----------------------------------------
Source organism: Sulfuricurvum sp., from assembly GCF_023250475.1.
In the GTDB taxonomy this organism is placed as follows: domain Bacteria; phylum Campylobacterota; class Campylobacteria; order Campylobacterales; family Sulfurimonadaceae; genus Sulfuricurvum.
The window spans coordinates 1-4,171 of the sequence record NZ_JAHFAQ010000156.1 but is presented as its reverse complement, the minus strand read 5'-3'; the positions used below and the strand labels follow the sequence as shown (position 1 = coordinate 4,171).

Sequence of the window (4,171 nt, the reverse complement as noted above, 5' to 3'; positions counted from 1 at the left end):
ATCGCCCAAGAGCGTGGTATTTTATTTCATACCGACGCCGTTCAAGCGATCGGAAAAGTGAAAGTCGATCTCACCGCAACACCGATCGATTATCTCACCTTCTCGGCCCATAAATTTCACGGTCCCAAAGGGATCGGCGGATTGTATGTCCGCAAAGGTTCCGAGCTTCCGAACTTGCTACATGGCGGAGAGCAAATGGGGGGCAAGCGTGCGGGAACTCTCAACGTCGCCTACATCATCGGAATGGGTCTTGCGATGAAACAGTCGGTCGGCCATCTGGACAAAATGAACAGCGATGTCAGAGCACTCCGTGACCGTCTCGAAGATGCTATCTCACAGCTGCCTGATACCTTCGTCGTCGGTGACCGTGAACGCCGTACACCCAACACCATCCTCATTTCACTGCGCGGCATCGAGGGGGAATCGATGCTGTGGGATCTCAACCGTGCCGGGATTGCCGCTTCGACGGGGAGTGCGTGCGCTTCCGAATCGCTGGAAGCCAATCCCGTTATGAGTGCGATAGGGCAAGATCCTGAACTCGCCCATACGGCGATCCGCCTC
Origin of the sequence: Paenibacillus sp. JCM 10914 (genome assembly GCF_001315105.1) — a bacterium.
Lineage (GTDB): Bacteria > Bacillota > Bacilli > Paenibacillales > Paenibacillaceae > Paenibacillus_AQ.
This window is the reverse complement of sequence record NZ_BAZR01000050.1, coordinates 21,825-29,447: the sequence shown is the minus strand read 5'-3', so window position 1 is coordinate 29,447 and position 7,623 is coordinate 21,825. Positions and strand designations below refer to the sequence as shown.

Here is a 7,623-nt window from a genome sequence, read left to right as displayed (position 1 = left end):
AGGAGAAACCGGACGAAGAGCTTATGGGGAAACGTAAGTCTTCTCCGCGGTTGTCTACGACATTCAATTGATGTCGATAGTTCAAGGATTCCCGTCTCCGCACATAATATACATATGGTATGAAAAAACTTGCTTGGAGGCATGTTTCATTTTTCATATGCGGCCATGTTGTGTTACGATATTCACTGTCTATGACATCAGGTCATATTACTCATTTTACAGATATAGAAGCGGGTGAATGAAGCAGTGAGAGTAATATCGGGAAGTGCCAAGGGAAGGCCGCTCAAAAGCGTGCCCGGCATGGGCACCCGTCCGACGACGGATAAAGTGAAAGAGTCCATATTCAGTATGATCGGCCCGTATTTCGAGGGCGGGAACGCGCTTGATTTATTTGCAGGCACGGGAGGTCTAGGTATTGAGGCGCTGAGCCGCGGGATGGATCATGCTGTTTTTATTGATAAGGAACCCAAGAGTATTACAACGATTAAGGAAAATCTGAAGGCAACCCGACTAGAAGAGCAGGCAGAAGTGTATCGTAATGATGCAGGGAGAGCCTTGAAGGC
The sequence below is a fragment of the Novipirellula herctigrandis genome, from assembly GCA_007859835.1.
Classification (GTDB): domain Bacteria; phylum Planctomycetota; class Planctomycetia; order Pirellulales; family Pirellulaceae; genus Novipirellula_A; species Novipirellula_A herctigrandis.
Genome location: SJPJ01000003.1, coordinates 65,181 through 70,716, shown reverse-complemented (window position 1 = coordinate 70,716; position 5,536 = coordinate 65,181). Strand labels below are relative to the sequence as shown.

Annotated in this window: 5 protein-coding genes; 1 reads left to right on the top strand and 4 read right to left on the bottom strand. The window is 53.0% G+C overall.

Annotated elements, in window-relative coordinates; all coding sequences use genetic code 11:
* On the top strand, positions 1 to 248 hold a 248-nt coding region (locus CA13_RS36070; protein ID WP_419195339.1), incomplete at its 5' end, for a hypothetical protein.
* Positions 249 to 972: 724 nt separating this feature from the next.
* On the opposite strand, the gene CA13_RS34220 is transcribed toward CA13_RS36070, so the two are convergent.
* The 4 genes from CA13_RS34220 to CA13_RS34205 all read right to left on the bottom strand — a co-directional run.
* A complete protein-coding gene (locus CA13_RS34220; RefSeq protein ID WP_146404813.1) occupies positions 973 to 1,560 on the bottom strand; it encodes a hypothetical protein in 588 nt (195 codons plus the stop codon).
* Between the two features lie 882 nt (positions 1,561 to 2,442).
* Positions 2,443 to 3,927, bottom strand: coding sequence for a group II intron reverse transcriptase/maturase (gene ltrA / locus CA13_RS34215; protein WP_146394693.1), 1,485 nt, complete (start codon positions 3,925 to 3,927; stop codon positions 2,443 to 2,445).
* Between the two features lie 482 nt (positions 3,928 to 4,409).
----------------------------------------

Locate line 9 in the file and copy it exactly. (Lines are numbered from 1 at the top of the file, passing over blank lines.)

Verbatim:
Here is a 7,623-nt window from a genome sequence, read left to right as displayed (position 1 = left end):